Geotechnical and Surface Wave Investigation of the Great M 7.9 Denali Fault Earthquake of 3 November 2002
General Observations of Natural-Alluvial and Lifeline Systems
- Liquefaction of the Alpine glacial rivers during the M7.9 Denali fault earthquake of 3 November 2002 was controlled by tectonics (ponding of sediment behind faults; steepness of terrain); geologic properties of mainstem and side entering glacial river systems; and the intensity and directivity aspects of the strong ground shaking.
- Near the fault crossing of the Trans-Alaska pipeline, strong shaking, inertial motions, and permanent offset (5.5 meters right-lateral offset and 0.6 meters vertical) beneath the pipe resulted in damage to 8 horizontal support members, and 9 anchored supports near the fault crossing. These affects were not critical to the integrity of the pipeline, that as designed to withstand 6 meters of lateral offset and 1.5 meters of vertical slip. The Trans-alaska pipeline performed remarkably well during the event.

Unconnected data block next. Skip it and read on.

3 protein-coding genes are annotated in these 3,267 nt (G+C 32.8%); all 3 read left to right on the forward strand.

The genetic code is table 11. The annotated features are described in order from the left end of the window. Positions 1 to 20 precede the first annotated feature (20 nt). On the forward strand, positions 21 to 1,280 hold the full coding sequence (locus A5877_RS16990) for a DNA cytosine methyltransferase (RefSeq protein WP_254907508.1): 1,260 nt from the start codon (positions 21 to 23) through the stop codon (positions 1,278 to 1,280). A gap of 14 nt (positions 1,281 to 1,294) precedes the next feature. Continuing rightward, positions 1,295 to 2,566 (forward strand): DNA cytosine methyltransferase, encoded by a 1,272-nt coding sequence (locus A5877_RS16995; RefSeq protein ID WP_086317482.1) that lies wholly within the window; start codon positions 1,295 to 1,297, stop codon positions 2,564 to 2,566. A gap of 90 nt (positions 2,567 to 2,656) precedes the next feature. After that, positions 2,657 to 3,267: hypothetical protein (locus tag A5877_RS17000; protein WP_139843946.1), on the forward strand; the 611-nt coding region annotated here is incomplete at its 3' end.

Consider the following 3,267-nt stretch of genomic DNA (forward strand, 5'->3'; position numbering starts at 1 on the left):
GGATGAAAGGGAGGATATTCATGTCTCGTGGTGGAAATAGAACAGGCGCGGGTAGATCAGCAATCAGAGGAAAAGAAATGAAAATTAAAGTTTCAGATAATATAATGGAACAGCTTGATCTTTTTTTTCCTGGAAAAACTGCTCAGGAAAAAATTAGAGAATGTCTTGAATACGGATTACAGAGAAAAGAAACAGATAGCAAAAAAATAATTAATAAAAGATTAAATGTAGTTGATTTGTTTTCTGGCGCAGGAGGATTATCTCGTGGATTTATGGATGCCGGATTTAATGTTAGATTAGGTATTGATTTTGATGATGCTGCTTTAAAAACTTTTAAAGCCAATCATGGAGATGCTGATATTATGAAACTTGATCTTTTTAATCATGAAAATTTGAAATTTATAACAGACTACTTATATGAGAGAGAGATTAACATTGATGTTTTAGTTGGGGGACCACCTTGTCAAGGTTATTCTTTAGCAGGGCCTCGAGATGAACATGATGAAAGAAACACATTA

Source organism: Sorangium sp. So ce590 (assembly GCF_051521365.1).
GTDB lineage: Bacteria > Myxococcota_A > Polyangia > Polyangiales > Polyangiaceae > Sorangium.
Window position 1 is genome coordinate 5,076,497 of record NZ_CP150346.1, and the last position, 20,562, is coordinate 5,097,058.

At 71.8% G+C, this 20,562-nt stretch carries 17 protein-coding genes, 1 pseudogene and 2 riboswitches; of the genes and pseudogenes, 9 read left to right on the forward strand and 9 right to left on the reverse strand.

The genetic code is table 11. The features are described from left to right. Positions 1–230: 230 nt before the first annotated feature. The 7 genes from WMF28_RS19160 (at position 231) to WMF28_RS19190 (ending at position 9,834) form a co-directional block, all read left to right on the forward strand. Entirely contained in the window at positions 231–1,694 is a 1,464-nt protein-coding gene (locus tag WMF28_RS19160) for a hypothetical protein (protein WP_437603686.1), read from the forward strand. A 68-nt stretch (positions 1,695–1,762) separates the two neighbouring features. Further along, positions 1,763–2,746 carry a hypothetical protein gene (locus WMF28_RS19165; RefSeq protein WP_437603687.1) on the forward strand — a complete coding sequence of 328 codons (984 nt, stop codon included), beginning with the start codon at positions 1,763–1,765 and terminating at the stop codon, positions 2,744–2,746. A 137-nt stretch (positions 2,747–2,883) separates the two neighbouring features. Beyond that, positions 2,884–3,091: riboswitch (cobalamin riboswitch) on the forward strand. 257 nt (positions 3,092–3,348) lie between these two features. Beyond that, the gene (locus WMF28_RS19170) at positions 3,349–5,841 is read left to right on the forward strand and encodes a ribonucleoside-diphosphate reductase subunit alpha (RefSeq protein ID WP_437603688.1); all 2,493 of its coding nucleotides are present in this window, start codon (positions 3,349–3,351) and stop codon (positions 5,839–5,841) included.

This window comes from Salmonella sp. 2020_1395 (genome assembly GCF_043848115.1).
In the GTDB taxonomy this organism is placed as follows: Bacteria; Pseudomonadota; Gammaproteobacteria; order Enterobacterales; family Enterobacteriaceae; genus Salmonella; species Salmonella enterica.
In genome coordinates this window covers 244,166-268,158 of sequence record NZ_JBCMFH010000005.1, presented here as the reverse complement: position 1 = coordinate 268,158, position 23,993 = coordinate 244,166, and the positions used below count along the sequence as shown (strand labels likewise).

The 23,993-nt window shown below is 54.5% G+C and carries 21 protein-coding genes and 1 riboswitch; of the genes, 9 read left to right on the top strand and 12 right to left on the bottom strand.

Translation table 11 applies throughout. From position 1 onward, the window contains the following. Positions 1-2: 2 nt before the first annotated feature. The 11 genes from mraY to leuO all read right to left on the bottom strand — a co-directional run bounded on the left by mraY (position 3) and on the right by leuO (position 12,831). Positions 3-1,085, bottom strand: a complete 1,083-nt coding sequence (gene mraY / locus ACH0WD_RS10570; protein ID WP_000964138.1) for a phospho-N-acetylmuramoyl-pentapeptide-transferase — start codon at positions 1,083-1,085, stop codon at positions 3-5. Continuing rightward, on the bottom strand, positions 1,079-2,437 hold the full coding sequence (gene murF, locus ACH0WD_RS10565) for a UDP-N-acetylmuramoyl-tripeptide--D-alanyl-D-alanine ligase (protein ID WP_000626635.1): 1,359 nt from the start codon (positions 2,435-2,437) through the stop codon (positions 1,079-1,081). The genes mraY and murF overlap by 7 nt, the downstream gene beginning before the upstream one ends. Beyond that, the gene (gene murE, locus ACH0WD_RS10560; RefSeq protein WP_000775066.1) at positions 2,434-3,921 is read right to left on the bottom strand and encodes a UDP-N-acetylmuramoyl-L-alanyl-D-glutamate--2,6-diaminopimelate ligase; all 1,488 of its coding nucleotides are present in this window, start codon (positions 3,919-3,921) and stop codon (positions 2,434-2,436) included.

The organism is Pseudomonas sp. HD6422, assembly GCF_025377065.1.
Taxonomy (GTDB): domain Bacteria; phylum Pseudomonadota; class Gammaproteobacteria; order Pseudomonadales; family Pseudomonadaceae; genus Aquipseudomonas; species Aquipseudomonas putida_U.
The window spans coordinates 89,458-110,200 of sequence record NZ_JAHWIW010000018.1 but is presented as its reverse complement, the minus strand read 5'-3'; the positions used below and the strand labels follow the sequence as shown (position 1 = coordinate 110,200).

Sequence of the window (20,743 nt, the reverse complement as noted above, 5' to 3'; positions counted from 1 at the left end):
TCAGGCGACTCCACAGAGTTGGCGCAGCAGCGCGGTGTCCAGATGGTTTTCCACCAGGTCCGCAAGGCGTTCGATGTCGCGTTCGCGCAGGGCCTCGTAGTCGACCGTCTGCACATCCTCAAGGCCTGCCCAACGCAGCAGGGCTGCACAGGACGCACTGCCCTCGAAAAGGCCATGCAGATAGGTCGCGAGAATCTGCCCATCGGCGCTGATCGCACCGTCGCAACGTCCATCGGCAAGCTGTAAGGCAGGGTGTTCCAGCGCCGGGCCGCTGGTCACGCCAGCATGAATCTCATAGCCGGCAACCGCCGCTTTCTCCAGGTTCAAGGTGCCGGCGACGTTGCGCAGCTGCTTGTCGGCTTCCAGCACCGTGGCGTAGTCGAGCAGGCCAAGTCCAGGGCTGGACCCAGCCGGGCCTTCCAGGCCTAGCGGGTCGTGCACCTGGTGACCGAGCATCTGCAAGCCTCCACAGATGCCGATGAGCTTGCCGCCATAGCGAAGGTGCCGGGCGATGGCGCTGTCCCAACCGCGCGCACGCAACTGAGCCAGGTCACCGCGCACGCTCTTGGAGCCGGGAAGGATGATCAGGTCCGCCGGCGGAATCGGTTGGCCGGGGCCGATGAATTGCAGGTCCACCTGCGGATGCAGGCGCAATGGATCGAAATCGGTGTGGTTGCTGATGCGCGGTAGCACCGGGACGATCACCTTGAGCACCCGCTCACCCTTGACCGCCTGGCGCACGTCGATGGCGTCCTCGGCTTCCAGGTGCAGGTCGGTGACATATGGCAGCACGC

- Geotechnical and structural lifeline damages appeared to be focused towards the eastern end of the Denali-Totschunda fault rupture area. Directivity effects of the unidirectional rupture are the apparent reason. Kinematic modeling of the rupture mechanics support the field observations of amplified damage to the east.
Abstract | Index Map 1 | Liquefaction and Ground Displacement | Spacial Character | Surface Wave Testing
Index Map 2 | Liquefaction Damage at Northway Airport | Earthquake Effects on the Trans-Alaska Pipeline
SASW-Site Characterization of Pump Stations 9,10 &11 | Acknowledgments | General Observations | About These Web Pages
Geotech Home Page
maintained by Diane Minasian
For further information PLEASE CONTACT: Robert Kayen
last modified 6 January 2005
USGS Privacy Statement | Disclaimer | Feedback | Accessibility
Department of the Interior U.S. Geological Survey Geologic Division Coastal & Marine Geology Program
Western Region Coastal & Marine Geology